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OrionII

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Reply with quote  #51 
Given what I've been reading here and elsewhere the past few years, and some of my own recent experiences, I'm becoming convinced that a lighter, faster arrow is more effective than I had previously thought.  I've always shot relatively heavy arrows, 550-600 grains or more, in part because that's just what a 65# plus spine 11/32 POC shaft cut to 29 inches BOP and tipped with a 125 to 150 grain head weighed. One the other hand, it's been pretty easy to make 500 grain carbon arrows. Got the same penetration on the last couple of deer and a turkey I shot with the lighter arrows that I did with heavier arrows previously.  Complete passthroughs. So, if I can get the same or very similar performance and better trajectory, what's not to like. 

I know the long held and offered advice is to go up in arrow weight as bow weight goes down, particularly to relative light weight bows, say 40# or so.  I'm not sure I buy that anymore. More experimentation on my part is in order.

I have some old stock 5/16 inch POC shafts tapered to 9/32, spined at about 60# (nope, they're not forgewoods) that I think I'll be able to make into 500 grain or so arrows.  Looking forward to giving those a try this fall.  Though lighter than I've been shooting, they'll still be pretty heavy gpp-wise because I've dropped down in bow weight to 45-48#.  Tough to make a woodie any lighter than that though.
Steve Graf

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Reply with quote  #52 
I shot high FOC carbon arrows for a number of years.  It took me a while to figure it out, but what I learned was that those arrows fly perfectly, no matter how badly they are shot.  They fly perfectly to points other than where I had aimed them.  If they hit a deer, they definitely mashed their way through without a doubt.  The problem was where they hit.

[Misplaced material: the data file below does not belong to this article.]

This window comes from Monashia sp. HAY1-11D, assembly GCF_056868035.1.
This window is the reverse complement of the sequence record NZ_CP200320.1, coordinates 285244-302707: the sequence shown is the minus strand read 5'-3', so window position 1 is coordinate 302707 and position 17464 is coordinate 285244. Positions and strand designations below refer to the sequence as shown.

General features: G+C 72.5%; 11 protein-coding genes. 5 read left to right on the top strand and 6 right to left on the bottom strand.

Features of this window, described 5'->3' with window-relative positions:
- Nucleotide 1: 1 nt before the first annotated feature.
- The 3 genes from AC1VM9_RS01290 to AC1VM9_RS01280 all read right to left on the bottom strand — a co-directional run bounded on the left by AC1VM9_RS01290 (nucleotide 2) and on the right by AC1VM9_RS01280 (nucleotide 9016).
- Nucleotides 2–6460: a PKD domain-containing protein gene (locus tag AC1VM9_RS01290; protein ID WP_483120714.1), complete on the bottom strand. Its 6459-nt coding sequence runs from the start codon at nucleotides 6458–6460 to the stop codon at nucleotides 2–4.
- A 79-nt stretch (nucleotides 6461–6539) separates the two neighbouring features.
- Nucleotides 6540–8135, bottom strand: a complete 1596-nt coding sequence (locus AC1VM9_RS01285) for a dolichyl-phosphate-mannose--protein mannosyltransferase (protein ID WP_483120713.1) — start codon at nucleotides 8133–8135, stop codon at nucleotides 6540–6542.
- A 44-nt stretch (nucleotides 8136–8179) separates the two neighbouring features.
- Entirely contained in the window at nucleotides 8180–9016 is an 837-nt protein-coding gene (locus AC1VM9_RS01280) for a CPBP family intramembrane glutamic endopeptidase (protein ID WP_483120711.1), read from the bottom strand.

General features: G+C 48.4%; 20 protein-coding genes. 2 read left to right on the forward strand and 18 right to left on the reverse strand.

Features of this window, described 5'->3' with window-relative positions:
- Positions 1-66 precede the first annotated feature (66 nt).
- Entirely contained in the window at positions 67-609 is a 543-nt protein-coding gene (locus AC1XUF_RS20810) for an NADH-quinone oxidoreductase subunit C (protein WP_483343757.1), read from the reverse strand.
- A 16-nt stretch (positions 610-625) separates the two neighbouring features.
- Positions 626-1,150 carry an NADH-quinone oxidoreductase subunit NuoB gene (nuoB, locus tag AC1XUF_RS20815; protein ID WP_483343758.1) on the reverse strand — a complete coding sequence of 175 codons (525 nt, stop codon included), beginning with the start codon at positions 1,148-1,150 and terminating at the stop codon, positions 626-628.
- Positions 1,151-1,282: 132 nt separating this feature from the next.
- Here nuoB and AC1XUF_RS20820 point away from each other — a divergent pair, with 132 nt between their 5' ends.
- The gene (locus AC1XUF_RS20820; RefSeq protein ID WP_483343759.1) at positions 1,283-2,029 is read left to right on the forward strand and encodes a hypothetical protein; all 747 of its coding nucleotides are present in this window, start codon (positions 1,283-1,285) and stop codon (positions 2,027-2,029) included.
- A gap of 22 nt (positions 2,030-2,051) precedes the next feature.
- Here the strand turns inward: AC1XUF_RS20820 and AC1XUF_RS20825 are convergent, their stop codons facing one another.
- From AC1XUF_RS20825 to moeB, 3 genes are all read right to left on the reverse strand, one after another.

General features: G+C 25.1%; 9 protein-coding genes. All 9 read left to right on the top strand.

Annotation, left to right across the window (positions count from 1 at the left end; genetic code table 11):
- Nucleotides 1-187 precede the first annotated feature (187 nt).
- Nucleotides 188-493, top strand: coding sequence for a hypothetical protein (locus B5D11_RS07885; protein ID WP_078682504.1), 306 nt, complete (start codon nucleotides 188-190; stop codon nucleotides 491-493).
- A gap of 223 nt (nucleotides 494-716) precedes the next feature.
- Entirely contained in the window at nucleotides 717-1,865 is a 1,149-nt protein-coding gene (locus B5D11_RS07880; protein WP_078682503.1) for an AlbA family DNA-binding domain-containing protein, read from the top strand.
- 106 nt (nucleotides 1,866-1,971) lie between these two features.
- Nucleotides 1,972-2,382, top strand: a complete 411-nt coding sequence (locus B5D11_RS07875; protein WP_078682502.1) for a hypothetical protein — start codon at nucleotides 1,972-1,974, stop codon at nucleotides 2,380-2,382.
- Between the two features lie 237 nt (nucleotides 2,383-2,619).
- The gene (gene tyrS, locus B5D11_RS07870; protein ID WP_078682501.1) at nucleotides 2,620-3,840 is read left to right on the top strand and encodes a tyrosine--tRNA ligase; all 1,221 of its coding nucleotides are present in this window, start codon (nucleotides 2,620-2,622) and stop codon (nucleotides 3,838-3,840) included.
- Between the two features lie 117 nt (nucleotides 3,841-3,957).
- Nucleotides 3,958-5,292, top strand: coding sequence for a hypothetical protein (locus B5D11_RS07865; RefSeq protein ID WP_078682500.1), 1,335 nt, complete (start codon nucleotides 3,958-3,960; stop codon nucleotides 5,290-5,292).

I think the accuracy problem stems from the position of the vibration nodes.  The more weight up front, the closer the nodes are to each other, and the more forward they are (as an extreme example, consider an arrow with a heavy point and zero mass.  The nodes would both be in the point of the arrow).  Thus any error in release gets amplified.  Wood arrows, having their weight distributed more evenly along their length (lower FOC), have widely spaced nodes.  I think this accounts for why they are seen as more forgiving.  An arrow's trajectory is defined by the line drawn between the two nodes.  The farther apart the nodes, the more stable the line.  The closer the nodes, the less stable.  If the nodes were on the same point (as in the zero mass arrow), then the line could take any direction...

Which brings me to my point.  Accuracy should be the first goal of arrow design, not penetration.  If accuracy is diminished in pursuit of penetration, the end result of a shot is less predictable.  An arrow of any weight that is flying true will pass through the ribs of a deer.  Decent speed and a forgiving nature define the good design of an arrow.
Draven

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Reply with quote  #53 
Interesting read Steve. My carbon arrows have 20% FOC and they go where I want but the wood arrows I like to shoot have 14% FOC.
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